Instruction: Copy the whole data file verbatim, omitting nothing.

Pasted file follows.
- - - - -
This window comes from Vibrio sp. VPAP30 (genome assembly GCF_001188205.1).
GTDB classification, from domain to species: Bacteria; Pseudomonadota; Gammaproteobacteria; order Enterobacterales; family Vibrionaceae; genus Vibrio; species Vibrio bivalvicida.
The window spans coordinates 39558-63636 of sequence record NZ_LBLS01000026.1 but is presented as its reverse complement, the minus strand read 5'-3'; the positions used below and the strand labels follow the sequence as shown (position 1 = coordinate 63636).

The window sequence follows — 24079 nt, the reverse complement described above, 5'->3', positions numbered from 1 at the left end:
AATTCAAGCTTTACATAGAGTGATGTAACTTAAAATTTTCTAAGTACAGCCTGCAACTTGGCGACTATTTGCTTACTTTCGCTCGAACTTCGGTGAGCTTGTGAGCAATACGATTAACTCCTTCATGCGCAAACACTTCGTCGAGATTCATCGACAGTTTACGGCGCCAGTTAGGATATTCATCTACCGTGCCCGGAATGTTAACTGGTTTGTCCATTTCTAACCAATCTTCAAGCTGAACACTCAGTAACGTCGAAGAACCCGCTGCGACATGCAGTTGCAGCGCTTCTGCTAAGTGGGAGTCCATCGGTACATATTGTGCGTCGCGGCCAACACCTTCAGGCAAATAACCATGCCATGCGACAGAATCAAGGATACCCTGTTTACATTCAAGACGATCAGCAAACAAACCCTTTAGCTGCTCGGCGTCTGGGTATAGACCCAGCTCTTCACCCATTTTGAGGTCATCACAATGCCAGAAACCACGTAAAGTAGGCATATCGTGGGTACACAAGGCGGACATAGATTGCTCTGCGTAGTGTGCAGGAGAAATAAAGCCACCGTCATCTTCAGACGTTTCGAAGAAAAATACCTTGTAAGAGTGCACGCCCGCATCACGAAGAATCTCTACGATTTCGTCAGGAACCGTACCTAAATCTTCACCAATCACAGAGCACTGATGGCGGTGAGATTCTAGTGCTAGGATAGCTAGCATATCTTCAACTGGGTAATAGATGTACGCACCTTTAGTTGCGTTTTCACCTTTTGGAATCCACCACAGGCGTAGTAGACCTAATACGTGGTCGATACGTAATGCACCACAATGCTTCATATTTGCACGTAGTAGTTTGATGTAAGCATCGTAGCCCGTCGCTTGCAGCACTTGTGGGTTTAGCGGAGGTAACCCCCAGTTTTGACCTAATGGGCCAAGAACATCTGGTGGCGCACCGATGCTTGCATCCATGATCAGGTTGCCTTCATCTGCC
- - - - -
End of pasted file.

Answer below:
This window comes from Vibrio sp. VPAP30 (genome assembly GCF_001188205.1).
GTDB classification, from domain to species: Bacteria; Pseudomonadota; Gammaproteobacteria; order Enterobacterales; family Vibrionaceae; genus Vibrio; species Vibrio bivalvicida.
The window spans coordinates 39558-63636 of sequence record NZ_LBLS01000026.1 but is presented as its reverse complement, the minus strand read 5'-3'; the positions used below and the strand labels follow the sequence as shown (position 1 = coordinate 63636).

The window sequence follows — 24079 nt, the reverse complement described above, 5'->3', positions numbered from 1 at the left end:
AATTCAAGCTTTACATAGAGTGATGTAACTTAAAATTTTCTAAGTACAGCCTGCAACTTGGCGACTATTTGCTTACTTTCGCTCGAACTTCGGTGAGCTTGTGAGCAATACGATTAACTCCTTCATGCGCAAACACTTCGTCGAGATTCATCGACAGTTTACGGCGCCAGTTAGGATATTCATCTACCGTGCCCGGAATGTTAACTGGTTTGTCCATTTCTAACCAATCTTCAAGCTGAACACTCAGTAACGTCGAAGAACCCGCTGCGACATGCAGTTGCAGCGCTTCTGCTAAGTGGGAGTCCATCGGTACATATTGTGCGTCGCGGCCAACACCTTCAGGCAAATAACCATGCCATGCGACAGAATCAAGGATACCCTGTTTACATTCAAGACGATCAGCAAACAAACCCTTTAGCTGCTCGGCGTCTGGGTATAGACCCAGCTCTTCACCCATTTTGAGGTCATCACAATGCCAGAAACCACGTAAAGTAGGCATATCGTGGGTACACAAGGCGGACATAGATTGCTCTGCGTAGTGTGCAGGAGAAATAAAGCCACCGTCATCTTCAGACGTTTCGAAGAAAAATACCTTGTAAGAGTGCACGCCCGCATCACGAAGAATCTCTACGATTTCGTCAGGAACCGTACCTAAATCTTCACCAATCACAGAGCACTGATGGCGGTGAGATTCTAGTGCTAGGATAGCTAGCATATCTTCAACTGGGTAATAGATGTACGCACCTTTAGTTGCGTTTTCACCTTTTGGAATCCACCACAGGCGTAGTAGACCTAATACGTGGTCGATACGTAATGCACCACAATGCTTCATATTTGCACGTAGTAGTTTGATGTAAGCATCGTAGCCCGTCGCTTGCAGCACTTGTGGGTTTAGCGGAGGTAACCCCCAGTTTTGACCTAATGGGCCAAGAACATCTGGTGGCGCACCGATGCTTGCATCCATGATCAGGTTGCCTTCATCTGCC